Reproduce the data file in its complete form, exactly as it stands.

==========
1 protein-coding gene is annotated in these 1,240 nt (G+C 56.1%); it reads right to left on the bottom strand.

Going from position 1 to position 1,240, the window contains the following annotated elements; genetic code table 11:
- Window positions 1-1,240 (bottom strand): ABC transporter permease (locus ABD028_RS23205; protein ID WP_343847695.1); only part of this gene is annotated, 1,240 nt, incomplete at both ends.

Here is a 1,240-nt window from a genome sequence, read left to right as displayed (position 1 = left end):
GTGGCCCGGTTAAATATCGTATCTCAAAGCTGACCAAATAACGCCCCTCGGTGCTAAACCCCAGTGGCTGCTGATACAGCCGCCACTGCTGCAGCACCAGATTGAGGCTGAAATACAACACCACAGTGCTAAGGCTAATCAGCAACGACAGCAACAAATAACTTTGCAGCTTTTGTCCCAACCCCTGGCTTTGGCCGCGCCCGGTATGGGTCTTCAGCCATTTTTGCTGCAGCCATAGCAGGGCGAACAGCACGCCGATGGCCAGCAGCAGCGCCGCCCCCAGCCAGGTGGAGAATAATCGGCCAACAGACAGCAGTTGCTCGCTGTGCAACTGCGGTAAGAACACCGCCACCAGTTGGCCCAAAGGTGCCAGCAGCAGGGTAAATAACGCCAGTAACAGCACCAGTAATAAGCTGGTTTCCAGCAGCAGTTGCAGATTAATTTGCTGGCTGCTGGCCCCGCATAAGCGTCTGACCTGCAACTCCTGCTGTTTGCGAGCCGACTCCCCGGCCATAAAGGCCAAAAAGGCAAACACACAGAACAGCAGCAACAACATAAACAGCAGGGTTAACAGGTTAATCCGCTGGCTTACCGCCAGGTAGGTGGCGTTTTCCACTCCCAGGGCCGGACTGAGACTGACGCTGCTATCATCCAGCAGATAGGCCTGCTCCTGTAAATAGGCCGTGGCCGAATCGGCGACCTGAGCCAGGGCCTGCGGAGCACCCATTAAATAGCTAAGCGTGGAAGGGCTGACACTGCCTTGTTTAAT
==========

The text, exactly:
1 protein-coding gene is annotated in these 1,240 nt (G+C 56.1%); it reads right to left on the bottom strand.

Going from position 1 to position 1,240, the window contains the following annotated elements; genetic code table 11:
- Window positions 1-1,240 (bottom strand): ABC transporter permease (locus ABD028_RS23205; protein ID WP_343847695.1); only part of this gene is annotated, 1,240 nt, incomplete at both ends.

Here is a 1,240-nt window from a genome sequence, read left to right as displayed (position 1 = left end):
GTGGCCCGGTTAAATATCGTATCTCAAAGCTGACCAAATAACGCCCCTCGGTGCTAAACCCCAGTGGCTGCTGATACAGCCGCCACTGCTGCAGCACCAGATTGAGGCTGAAATACAACACCACAGTGCTAAGGCTAATCAGCAACGACAGCAACAAATAACTTTGCAGCTTTTGTCCCAACCCCTGGCTTTGGCCGCGCCCGGTATGGGTCTTCAGCCATTTTTGCTGCAGCCATAGCAGGGCGAACAGCACGCCGATGGCCAGCAGCAGCGCCGCCCCCAGCCAGGTGGAGAATAATCGGCCAACAGACAGCAGTTGCTCGCTGTGCAACTGCGGTAAGAACACCGCCACCAGTTGGCCCAAAGGTGCCAGCAGCAGGGTAAATAACGCCAGTAACAGCACCAGTAATAAGCTGGTTTCCAGCAGCAGTTGCAGATTAATTTGCTGGCTGCTGGCCCCGCATAAGCGTCTGACCTGCAACTCCTGCTGTTTGCGAGCCGACTCCCCGGCCATAAAGGCCAAAAAGGCAAACACACAGAACAGCAGCAACAACATAAACAGCAGGGTTAACAGGTTAATCCGCTGGCTTACCGCCAGGTAGGTGGCGTTTTCCACTCCCAGGGCCGGACTGAGACTGACGCTGCTATCATCCAGCAGATAGGCCTGCTCCTGTAAATAGGCCGTGGCCGAATCGGCGACCTGAGCCAGGGCCTGCGGAGCACCCATTAAATAGCTAAGCGTGGAAGGGCTGACACTGCCTTGTTTAAT